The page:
Piranha Predators and Prey
Most species are opportunistic predators. They will eat nearly anything from plant life to other fish, insects, carrion, worms, and so on. Some species are adept at scale-eating and feed primarily by nipping off the scales or fins of other fish. This is more common with juvenile fish and smaller species. Piranhas also scavenge quite often.
What eats piranhas?
These fish are regularly eaten by just about anything larger than it, including turtles, crocodiles, other fish, dolphins, and many species of water birds. They are also hunted by humans and used as food fish, or their teeth are used for carving by various South American tribes.
What do piranhas eat?
These fish are omnivorous and eat a wide variety of food, including fruit, seeds, insects, and other fish. They may prey on large animals that come into their habitat by attacking as a group. A large enough group can quickly kill a fairly big animal. However, they do not normally travel in hunting groups, and they usually attack weak or injured animals.
Piranha Reproduction and Lifespan
The breeding habits of most species are relatively unknown. Most known breeding behavior has been observed in aquariums. These fish can usually breed by the time they are a year old. Females lay thousands of eggs near thick vegetation, to which the eggs stick. Males fertilize the eggs, and then the eggs hatch after two or three days. Young fish will hide in vegetation until they’re big enough to defend themselves. The parents will often defend their nesting sites by swimming around them. These fish may live up to ten years in captivity, but it’s unknown how long they live in the wild.
Piranha in fishing and cooking
These fish have a minor commercial fishing interest and some recreational fishing interest as well. Catching them is fairly straightforward, but the main key is to have a wire-wrapped line above the hook. Fishers usually use bits of meat and actively thrash or plop the line to attract piranhas. The piranha will often quickly swipe the bait before it’s able to be pulled up. Handling the fish must be done very carefully as they will bite. They also have sharp ridges on their undersides that can cut skin and inject bacteria.
There is no global data on how many of these fish are left in the world. They are not listed as threatened or endangered by IUCN, CITES, or USFWS. New species are still being discovered.View all 70 animals that start with P
Piranha FAQs (Frequently Asked Questions)
Are Piranhas herbivores, carnivores, or omnivores?
Piranhas are Omnivores, meaning they eat both plants and other animals.
What Kingdom do Piranhas belong to?
Piranhas belong to the Kingdom Animalia.
What class do Piranhas belong to?
Piranhas belong to the class Actinopterygii.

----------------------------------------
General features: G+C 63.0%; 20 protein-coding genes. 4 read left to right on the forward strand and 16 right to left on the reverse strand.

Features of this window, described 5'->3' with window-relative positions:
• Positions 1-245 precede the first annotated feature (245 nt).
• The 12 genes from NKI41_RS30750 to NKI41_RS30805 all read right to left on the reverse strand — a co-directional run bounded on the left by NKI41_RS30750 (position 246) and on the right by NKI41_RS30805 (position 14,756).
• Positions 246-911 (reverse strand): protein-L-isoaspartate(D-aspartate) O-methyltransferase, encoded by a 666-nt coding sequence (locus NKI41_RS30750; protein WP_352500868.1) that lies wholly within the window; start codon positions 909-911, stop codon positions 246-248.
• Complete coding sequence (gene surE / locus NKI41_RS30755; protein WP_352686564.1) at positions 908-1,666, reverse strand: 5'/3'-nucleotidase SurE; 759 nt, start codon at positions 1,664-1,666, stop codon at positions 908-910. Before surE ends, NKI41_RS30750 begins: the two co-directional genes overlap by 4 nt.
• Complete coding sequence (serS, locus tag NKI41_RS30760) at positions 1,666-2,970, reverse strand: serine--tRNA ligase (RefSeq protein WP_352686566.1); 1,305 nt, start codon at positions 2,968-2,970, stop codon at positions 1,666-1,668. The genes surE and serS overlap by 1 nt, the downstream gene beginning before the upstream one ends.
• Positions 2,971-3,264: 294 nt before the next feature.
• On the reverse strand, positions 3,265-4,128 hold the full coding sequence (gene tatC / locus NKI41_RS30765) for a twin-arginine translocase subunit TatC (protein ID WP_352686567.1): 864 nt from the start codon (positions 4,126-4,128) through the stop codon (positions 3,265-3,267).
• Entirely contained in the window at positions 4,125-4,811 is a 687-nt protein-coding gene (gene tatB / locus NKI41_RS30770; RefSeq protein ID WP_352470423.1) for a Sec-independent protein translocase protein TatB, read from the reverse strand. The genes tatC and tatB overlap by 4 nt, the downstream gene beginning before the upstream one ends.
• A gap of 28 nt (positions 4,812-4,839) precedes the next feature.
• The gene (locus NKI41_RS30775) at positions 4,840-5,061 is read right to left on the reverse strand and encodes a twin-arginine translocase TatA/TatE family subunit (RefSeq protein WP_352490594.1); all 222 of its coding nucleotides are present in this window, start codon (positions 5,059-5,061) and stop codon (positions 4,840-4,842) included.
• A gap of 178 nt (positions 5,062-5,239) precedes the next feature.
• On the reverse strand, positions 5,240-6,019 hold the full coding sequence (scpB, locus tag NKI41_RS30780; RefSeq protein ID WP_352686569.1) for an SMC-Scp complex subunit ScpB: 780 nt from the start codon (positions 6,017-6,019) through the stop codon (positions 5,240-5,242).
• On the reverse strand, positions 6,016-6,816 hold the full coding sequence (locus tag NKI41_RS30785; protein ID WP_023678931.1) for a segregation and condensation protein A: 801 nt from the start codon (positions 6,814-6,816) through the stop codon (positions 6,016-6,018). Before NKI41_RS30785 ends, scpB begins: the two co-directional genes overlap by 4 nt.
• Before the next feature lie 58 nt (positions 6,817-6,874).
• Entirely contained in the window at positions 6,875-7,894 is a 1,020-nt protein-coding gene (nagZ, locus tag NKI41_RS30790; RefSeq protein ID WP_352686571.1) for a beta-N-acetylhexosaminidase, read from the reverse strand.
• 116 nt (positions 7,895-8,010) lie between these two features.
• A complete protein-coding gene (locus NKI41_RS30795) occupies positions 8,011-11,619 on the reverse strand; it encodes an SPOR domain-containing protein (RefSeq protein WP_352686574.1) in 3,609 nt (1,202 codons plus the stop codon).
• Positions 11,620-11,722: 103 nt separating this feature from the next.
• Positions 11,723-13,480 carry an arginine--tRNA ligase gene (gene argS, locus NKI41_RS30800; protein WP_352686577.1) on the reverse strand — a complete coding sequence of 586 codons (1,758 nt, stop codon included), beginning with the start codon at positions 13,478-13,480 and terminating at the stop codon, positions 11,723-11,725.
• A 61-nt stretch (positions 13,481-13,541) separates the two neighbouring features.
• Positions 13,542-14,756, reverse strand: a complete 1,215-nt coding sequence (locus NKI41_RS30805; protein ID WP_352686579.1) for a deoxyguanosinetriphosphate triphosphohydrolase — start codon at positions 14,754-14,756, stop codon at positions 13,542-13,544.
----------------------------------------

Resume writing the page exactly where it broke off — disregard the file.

What phylum to Piranhas belong to?
Piranhas belong to the phylum Chordata.
What family do Piranhas belong to?
Piranhas belong to the family Characidae.
What order do Piranhas belong to?
Piranhas belong to the order Characiformes.
What type of covering do Piranhas have?
Piranhas are covered in scales.
What genus do Piranhas belong to?
Piranhas belong to the genus Piranha.
In what type of habitat do Piranhas live?
Piranhas live in fast-flowing rivers and the Amazon basin.
What is the main prey for Piranhas?
Piranhas eat fish, insects, snails, and plants.
What are some predators of Piranhas?
Predators of Piranhas include botos, crocodiles, and turtles.
What are some distinguishing features of Piranhas?
Piranhas have rounded heads and a single row and triangular teeth.
How many eggs do Piranhas lay?
Piranhas typically lay 5,000 eggs.
What is an interesting fact about Piranhas?
Piranhas are generally found in fast-flowing streams!
What is the lifespan of a Piranha?
Piranhas can live for 20 to 25 years.
What is the optimal pH for a Piranha?
The optimal pH for a Piranha is between 6.0 and 8.0.
What is a piranha?
A piranha is a small to medium bony, freshwater fish that lives in South America.
What do piranhas eat?
Piranhas are omnivorous and opportunistic and will eat nearly anything plant or animal.
What eats piranhas?
Other fish, birds, reptiles, and humans will eat piranhas.
Can a piranha eat a human?
Despite their dangerous reputation, piranha attacks are rarely deadly. Piranhas travel in protective groups called shoals, but they rarely hunt in them. Feeding frenzies usually only happen when food is scarce. Piranhas may consume human corpses that end up in their habitat as they are notorious scavengers.
Where do piranhas live?
Piranhas are widespread throughout South America and live in many types of freshwater habitats, including lakes, rivers, creeks, and stagnant pools.
Where are piranhas Found?
Piranhas are primarily found in freshwater areas of South America.
How do Piranhas have babies?
Piranhas lay eggs.
- Britannica, Available here: https://www.britannica.com/animal/piranha-fish
- Wikipedia, Available here: https://en.wikipedia.org/wiki/Redeye_piranha
- Seaworld Parks & Entertainment, Available here: https://seaworld.org/animals/facts/bony-fish/piranhas/
- Live Science, Available here: https://www.livescience.com/57963-piranha-facts.html
- Fish Base, Available here: http://www.fishbase.us/summary/SpeciesSummary.php?ID=4501&AT=piranha